Prior fully retractable captive screws with a low profile have material-specific designs, such as those made exclusively for installation on a sheet metal panel or exclusively for installation on a plastic panel, and/or require a special tool to install. A low profile is desirable in many situations where a captive screw is used. For example, if captive screws are to be installed on a printed circuit board with entirely low profile electronic devices, it is likely that the highest point on the board is the captive screw. A lower profile will allow for reduced clearance above the board, allowing for smaller mechanical assemblies.
This invention relates to a low profile, snap-in, fully retractable captive screw of the type wherein an upper panel or other thin, flat surface is to be mounted against another surface such as a lower panel or frame. In operation, the panels are brought together with the bottom surface of the upper panel flush with the top surface of the lower panel. Mounted upon the top surface of the upper panel is a fully retractable captive screw, mounted such that, when fully retracted, the screw thread generally does not protrude beyond the bottom surface of the upper panel. The fully retractable captive screw is then engaged in a similar manner as other captive screws in the art.
To install the fully retractable captive screw, the upper panel is prepared by the drilling or punching of a hole of a selected diameter. A counterbore may be drilled or a dimple may be formed on the bottom side of the upper panel, to account for the height of the barb on the captive screw and screw protrusion beyond the barb, if any, to allow the panel to sit totally flush with a second lower panel to which the upper panel will be attached. Alternatively, allowance for the height of the barb or screw protrusion may be accomplished by a recess or dimple in the lower panel (see FIG. 6). The barb end of a snap-in, fully retractable screw is then inserted up against the hole, pressure is applied to the knob end of the captive screw in a longitudinal direction whereupon it is snapped into place using finger pressure. No tool is required for the installation of the captive screw in the hole. The upper panel may then be aligned to mate with a lower panel. The threads of the fully retractable captive screw may then be engaged with the threaded hole in lower panel and the screw is rotated until the panels are fastened tight to one another.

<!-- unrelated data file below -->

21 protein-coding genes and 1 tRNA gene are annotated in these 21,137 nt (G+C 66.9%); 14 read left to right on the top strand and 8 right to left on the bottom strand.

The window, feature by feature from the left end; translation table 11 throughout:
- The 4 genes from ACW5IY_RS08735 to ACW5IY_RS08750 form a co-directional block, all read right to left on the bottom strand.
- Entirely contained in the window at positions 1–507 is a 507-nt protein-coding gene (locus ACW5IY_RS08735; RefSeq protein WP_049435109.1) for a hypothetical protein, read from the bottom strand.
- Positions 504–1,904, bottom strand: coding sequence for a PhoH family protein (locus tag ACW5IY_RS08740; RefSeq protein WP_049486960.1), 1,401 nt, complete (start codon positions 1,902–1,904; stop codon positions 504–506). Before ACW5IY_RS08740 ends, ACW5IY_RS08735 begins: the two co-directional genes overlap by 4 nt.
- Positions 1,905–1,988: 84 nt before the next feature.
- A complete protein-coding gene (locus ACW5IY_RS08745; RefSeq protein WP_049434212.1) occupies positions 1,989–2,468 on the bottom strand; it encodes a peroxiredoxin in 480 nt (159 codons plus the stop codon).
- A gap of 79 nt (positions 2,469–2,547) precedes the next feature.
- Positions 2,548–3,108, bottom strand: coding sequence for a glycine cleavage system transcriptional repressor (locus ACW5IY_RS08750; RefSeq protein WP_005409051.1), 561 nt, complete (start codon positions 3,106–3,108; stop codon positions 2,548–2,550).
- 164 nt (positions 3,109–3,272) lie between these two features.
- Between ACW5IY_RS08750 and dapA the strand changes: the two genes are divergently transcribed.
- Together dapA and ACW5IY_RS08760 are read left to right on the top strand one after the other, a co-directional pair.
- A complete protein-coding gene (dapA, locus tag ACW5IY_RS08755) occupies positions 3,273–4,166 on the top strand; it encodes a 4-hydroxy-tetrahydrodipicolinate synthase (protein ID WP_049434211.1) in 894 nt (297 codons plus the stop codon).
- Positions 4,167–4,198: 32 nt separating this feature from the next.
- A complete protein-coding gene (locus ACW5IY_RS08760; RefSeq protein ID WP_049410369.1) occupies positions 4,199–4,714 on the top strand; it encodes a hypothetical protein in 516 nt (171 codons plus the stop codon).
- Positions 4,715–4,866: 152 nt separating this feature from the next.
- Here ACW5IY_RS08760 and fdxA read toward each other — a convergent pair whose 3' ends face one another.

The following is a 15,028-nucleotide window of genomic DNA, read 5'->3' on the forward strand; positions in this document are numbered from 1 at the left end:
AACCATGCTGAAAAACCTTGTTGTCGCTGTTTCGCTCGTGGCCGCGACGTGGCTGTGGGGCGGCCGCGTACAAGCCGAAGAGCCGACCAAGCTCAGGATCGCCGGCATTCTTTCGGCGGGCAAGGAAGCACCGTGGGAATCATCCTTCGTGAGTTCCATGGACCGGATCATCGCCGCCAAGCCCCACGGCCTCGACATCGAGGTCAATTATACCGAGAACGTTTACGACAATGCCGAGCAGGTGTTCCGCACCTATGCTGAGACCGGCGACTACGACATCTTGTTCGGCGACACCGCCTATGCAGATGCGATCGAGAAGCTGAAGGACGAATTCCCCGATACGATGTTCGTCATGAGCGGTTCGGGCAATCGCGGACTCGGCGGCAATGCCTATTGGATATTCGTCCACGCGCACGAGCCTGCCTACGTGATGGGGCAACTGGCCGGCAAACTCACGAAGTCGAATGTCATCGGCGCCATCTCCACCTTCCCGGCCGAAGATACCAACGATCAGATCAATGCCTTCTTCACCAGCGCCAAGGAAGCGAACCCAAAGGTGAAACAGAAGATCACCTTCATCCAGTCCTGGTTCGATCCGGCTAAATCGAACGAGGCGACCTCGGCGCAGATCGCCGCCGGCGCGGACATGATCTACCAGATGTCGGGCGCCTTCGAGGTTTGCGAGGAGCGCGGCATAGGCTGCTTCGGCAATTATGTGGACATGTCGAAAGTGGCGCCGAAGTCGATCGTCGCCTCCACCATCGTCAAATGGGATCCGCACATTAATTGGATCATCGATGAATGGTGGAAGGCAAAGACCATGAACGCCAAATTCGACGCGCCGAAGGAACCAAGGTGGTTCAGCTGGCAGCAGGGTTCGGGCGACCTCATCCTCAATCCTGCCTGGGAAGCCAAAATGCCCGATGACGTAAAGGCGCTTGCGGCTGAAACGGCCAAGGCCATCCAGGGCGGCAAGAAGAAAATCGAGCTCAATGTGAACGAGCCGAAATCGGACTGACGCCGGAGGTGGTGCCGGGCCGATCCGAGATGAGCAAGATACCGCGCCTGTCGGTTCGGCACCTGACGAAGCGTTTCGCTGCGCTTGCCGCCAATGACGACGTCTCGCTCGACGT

Prior captive screws having a barb-type snap in feature require considerably more pressure to insert. The invention at hand provides a longer slot length than other barb-type snap-in devices as used on captive screws, allowing for greater deflection of the individual barbs. A unique ferrule design allows for the longer slot length of the present invention. In the present invention, the slot lengths are longer because the ferrule containing the barbed-type snap-in means extends above the surface of the upper panel. The slots are open at the barbed-end of the ferrule and extend through the segment of the ferrule that accommodates the panel when the panel is installed. The slots continue to extend partially through a second segment of the ferrule that extends above the surface of the upper panel The unique ferrule design of the invention at hand accommodates longer snap-in slots that are not limited by the upper panel thickness. Prior snap-in style captive screw designs have slot lengths that are limited by the thickness of upper panel material onto which the captive screw is to be inserted. In prior designs, the thinner the upper panel material, the shorter the slots, and the greater the insertion force required. Since a thinner material is weaker structurally compared to a thicker material of the same substance, the requirement for more insertion force for a thinner material may cause fracturing or other effects of stress and strain on the panel material in the area of the insertion hole. For a selected screw size, the insertion force of the invention at hand does not increase as panel thickness decreases. In some substances where captive screw installation is desired, low insertion force of the captive screw may be required so as to cause no structural damage to the panel.